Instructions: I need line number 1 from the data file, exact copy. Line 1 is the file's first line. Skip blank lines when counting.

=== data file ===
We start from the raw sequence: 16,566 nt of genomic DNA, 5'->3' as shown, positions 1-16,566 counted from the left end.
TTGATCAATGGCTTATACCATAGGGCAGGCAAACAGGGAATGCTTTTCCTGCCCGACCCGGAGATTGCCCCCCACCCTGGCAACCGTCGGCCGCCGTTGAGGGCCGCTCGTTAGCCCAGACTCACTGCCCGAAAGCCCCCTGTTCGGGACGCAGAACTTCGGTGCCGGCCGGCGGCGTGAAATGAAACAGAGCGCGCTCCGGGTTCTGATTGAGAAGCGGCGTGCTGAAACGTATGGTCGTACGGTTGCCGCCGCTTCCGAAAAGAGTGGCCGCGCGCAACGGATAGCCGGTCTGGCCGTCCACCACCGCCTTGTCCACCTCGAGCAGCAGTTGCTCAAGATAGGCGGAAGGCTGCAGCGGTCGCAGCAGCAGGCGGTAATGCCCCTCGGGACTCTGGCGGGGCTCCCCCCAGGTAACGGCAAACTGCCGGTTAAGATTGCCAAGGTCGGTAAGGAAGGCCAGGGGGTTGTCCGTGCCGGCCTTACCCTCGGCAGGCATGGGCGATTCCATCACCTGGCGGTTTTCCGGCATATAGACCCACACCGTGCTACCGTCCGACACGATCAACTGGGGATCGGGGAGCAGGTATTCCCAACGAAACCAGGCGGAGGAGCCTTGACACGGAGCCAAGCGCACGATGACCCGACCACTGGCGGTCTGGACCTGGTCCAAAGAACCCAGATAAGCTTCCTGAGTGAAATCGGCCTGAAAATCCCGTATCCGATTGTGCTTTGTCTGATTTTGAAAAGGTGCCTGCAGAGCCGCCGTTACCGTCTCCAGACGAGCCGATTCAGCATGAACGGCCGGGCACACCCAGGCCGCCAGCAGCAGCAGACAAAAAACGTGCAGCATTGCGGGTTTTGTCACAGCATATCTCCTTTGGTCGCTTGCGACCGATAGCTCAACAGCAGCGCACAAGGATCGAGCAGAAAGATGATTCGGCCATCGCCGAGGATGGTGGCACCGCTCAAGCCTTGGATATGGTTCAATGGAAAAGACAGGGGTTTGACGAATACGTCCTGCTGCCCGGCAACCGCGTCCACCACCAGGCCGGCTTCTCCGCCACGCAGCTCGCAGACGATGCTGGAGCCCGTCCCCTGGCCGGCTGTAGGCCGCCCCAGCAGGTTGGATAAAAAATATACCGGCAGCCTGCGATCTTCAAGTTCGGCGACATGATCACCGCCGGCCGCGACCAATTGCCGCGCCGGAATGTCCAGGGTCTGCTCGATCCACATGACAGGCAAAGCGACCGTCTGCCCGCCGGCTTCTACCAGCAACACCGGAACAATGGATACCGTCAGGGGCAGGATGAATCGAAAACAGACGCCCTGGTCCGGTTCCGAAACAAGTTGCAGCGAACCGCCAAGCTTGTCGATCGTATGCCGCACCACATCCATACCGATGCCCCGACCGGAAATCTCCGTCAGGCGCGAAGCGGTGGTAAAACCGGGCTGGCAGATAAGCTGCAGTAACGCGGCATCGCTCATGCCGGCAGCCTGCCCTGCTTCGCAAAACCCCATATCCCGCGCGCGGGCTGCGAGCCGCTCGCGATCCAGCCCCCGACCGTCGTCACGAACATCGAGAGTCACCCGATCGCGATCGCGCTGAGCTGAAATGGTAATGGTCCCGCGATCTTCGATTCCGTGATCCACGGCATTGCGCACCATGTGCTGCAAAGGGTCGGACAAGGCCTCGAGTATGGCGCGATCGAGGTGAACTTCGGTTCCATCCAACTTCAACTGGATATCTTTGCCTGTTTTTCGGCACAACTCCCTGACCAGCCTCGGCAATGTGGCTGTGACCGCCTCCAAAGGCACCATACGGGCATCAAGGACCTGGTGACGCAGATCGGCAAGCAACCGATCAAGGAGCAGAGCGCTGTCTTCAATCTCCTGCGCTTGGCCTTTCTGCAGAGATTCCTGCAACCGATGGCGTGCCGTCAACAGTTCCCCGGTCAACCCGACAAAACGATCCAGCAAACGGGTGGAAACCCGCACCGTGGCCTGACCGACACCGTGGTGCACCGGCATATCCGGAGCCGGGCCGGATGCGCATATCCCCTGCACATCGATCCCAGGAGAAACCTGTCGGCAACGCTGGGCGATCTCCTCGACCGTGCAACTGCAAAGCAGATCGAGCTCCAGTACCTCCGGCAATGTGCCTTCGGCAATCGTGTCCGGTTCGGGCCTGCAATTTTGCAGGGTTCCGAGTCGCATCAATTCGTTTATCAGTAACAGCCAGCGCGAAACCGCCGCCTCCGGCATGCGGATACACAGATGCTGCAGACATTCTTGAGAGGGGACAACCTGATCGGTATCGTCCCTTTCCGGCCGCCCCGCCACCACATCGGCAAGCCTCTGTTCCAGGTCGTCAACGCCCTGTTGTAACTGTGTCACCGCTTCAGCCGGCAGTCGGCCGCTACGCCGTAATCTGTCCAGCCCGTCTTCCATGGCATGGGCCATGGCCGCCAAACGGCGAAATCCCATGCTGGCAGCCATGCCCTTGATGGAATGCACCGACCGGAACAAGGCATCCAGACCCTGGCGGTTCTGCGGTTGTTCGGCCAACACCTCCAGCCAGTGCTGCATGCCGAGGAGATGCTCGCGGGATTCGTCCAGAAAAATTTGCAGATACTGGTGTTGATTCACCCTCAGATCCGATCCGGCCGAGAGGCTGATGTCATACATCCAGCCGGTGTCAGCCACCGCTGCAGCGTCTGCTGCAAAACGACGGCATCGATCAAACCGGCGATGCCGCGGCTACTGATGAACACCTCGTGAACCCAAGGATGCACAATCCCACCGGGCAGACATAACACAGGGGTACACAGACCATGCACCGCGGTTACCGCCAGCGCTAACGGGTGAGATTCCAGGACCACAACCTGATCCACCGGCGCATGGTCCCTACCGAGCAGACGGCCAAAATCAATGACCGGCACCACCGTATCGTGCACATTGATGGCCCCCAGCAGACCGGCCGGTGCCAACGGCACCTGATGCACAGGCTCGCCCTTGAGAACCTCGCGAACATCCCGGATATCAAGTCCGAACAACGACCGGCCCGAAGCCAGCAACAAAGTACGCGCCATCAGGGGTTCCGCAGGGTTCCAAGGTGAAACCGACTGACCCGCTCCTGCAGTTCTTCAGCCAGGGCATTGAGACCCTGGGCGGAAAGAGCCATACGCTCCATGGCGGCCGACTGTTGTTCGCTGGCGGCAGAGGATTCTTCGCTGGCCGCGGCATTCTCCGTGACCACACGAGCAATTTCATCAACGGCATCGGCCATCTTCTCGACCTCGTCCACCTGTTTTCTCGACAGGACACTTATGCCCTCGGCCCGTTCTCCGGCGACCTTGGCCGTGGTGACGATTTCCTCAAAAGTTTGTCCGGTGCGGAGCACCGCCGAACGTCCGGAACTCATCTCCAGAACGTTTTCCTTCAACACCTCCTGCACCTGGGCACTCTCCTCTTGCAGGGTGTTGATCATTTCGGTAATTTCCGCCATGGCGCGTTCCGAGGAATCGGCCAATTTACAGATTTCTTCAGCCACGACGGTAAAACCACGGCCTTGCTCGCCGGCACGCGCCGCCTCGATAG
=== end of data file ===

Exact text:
We start from the raw sequence: 16,566 nt of genomic DNA, 5'->3' as shown, positions 1-16,566 counted from the left end.